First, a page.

In late 2013, interesting fresh evidence dating back five and a half millennia was found, giving insights into the enigma of the Mesopotamian clay balls. Through use of CT scanning to peer into the clay balls, the study came to a revealing conclusion that the balls may in fact illustrate the world’s “very first data storage system”.
After their discovery in the 1960s at Choga Mish site, Iran, the purpose of the 150 balls which were of varying size (from golf ball to baseball) initially confounded the finders and researchers alike. Being found in what had been an area of successful and civilized cities, it was proposed by many that they were some method of recording economic transactions. This conclusion was based on an analysis of a comparable 3,300-year-old clay ball found at a site in Mesopotamia that held 49 pebbles and a cuneiform text containing a contract commanding a shepherd to care for 49 sheep and goats. With no further evidence, this theory remained just one possible explanation for their use and function. Even if this hypothesis proved correct, it was still unclear exactly how the balls would have worked to record the exchange of commodities in prehistoric times, at a time when writing was absent.
Photo of a broken clay ball with ‘tokens’ inside (Credit: Oriental Institute of the University of Chicaco )
In a search for answers, the researchers peered deeper into the clay spheres. They used high-tech equipment and 3D modelling to look inside the balls and found that they consisted of what appeared to be tokens in a variety of geometric shapes. They concluded that it was possible that the shapes conveyed numbers used in counting different types of products which were exchanged. That being the case, it may be possible to work out the meaning of each of the 14 distinctly shaped tokens by analyzing how the different token types were situated relative to each other.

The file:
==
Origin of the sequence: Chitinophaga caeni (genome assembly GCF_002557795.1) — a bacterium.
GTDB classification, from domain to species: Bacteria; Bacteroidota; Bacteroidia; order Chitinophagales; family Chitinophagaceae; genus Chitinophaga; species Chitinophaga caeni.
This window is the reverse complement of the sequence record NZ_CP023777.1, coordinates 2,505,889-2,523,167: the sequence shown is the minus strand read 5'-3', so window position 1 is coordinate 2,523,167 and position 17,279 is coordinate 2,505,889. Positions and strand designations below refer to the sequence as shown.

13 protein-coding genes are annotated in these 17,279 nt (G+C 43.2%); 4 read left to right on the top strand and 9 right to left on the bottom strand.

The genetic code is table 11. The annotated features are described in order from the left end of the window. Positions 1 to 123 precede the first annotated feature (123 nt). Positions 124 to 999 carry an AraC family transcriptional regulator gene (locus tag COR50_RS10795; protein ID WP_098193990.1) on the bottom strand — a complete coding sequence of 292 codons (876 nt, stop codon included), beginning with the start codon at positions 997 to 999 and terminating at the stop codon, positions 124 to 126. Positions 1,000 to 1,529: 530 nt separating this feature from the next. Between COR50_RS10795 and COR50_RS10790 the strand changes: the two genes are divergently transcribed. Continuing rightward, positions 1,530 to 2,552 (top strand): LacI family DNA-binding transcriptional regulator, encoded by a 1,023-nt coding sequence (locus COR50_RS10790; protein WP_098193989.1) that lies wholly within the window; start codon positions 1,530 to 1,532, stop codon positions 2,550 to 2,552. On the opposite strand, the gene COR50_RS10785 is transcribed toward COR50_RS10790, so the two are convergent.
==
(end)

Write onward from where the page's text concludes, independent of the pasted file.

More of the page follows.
One of the clay balls, now also referred to as ‘envelopes’, was shown to contain anomalies in that some of the tokens it contained had been prepared differently, first being wrapped in cloth before being put inside the ball and also having a bitumen-type liquid poured over them. It seems that these were all methods used to protect the information from being tampered with.
Globular envelope with a cluster of accounting tokens. Clay, Uruk period. From the Tell of the Acropolis in Susa. ( Public Domain )
Another feature of some of the balls was tiny criss-crossing channels, which Christopher Woods, a professor at the University of Chicago’s Oriental Institute, believes could have contained fine threads that connected together on the outside. The threads could have held labels, perhaps made out of wax, which reflected the tokens within the clay balls.
So you can see, what might appear on the surface a relatively simple object, once exposed became an extremely sophisticated object for the time.
A full explanation for their purpose is presented by Professor Woods:
‘The tokens represent numbers of specific metrological (measuring) systems – not words – and the envelopes themselves are receipts for the disbursements of various commodities and goods.’
As yet the exact significance of each of the tokens and symbols on the spheres is still an undeciphered code. But it is accepted that they are part of an early accounting system that was a precursor to writing and are examples of what are known as bulla or seals . Examples from ancient Near and Middle East.have been found from as far back as the 8 th millennium BC.
This is not the only area spheres have been found it is not the only place where similar clay or stone balls have been found. More than 400 carved stone balls were found in Scotland dating back to the Neolithic period between 3000 and 2000 BC, and thousands of baseball-sized clay balls were found in the ancient Neolithic city of Çatalhöyük in Turkey. Is it a coincidence that these artifacts have been found in many countries around the world belonging to the same era? Were they used for the same purpose? It seems there is still much to learn.
Top Image: Clay accounting ball with calculi, counters, and evolution of cuneiform. Exhibit in the Oriental Institute Museum, University of Chicago, Chicago, Illinois, USA ( Public Domain )
By April Holloway